The Workbench is arguably one of Specify's more important and often-used features, which resulted in Wednesday having the highest attendance of any day of the workshop. The ability to import, clean, and upload spreadsheet data to a Specify database is critical. Andy first provided an overview of OpenRefine, an open source data cleaning utility that can be used to cluster, edit, standardize, and normalize raw spreadsheet data before importing these data into Specify. Andy noted that the Specify team plans to incorporate similar features into Workbench. He then demonstrated how to import data into Workbench and map the data for upload to the database. Participants had been instructed to bring data spreadsheets to the workshop and were given plenty of time and hands on assistance with uploading live data into their newly created or pre-existing Specify databases.
The latter part of Wednesday afternoon was devoted to LifeMapper, a new product developed by Specify developers that provides tools for niche modeling, including distributional and ecological analyses. The product interacts as a plug in with Quantum GIS, an open source geographic information system, to facilitate seamless integrated mapping. The software is operational in beta version, but is scheduled for release soon. Lifemapper can be tested at http://www.lifemapper.org.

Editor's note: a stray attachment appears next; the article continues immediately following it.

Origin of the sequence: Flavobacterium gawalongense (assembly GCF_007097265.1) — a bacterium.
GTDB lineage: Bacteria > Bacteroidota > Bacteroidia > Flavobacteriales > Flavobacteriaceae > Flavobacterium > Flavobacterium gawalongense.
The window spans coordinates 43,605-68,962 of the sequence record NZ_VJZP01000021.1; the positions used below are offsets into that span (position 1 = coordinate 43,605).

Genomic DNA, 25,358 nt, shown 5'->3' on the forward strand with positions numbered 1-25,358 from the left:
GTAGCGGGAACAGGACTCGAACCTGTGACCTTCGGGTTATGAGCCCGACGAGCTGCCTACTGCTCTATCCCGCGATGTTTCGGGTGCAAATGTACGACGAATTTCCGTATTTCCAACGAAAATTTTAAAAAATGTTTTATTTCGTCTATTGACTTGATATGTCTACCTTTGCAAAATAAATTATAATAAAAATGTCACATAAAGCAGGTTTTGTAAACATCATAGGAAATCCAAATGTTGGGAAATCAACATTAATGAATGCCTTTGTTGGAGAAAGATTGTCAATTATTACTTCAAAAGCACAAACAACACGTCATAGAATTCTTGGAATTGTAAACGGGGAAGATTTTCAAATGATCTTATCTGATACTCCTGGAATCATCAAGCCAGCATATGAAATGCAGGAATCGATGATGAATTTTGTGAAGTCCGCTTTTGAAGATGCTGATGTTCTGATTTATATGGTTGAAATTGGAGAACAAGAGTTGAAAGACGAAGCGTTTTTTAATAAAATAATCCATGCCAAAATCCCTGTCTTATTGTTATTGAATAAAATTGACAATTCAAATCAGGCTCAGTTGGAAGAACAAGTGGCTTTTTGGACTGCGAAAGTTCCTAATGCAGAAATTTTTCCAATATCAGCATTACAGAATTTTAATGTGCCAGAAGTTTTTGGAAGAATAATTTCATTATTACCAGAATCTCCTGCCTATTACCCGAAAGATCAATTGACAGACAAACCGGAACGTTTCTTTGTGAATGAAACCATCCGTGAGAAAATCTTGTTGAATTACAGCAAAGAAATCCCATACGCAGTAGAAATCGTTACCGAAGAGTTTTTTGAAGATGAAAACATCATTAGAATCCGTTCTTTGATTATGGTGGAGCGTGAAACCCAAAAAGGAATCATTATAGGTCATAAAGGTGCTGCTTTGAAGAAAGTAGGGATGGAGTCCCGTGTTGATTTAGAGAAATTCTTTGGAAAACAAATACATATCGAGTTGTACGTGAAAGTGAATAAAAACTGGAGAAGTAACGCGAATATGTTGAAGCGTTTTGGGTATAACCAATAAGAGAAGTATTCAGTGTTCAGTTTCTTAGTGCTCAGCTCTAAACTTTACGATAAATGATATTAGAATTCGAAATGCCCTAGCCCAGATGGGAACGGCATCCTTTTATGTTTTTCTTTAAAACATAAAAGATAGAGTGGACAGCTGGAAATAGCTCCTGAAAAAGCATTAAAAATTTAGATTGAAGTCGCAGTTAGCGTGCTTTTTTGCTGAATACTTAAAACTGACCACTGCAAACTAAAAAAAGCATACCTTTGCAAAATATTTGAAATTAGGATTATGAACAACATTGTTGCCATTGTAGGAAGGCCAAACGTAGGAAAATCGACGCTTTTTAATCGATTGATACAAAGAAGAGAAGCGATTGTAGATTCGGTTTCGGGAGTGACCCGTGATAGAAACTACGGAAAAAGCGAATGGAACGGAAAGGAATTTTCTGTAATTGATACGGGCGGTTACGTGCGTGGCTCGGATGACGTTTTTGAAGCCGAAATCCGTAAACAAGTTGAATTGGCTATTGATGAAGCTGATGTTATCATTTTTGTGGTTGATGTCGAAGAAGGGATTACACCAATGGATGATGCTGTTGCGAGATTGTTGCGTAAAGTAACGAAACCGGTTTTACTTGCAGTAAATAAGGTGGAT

Days four and five were devoted to a suite of advanced topics for the more experienced Specify user. Meredith Burke, the Specify team’s report design expert, led participants through the steps for using iReport to generate and print reports and labels directly from Specify. Theresa and Andy focused on schema configuration, including formatting table output and creating customized fields, including pick lists, formatted text boxes, and web buttons. Theresa also taught advanced methods for customizing forms, including adding, positioning, and removing fields, using containers to segregate or aggregate form content, and manipulating the underlying XML files from which forms are generated. Participants also learned how disparate records can be linked through relationships.
On the final day, Laura Russell, the lead programmer for VertNet, demonstrated the use of the GBIF Integrated Publishing Toolkit (IPT) for publishing Specify data to the Web. Andy introduced Scatter, Gather, Reconcile (SGR), a Specify tool for finding herbarium specimen duplicates across the internet, and provided an instructive overview of the new and soon-to-be-released browser-based Specify 7 thin client, which allows manipulation of a Specify database via the web.
iDigBio appreciates the opportunity to partner with Specify and the Biodiversity Institute at the University of Kansas. We offer a special thanks to Jim Beach, the director of the Specify Software Project for helping make the workshop happen. We also thank Dr. Leonard Krishtalka, director of the Biodivesity Institute for financial support and for his remarks to participants affirming the importance of their work and the digitization initiative. Many thanks, also, to Robert Neidlinger for contributing some of the images used in this report.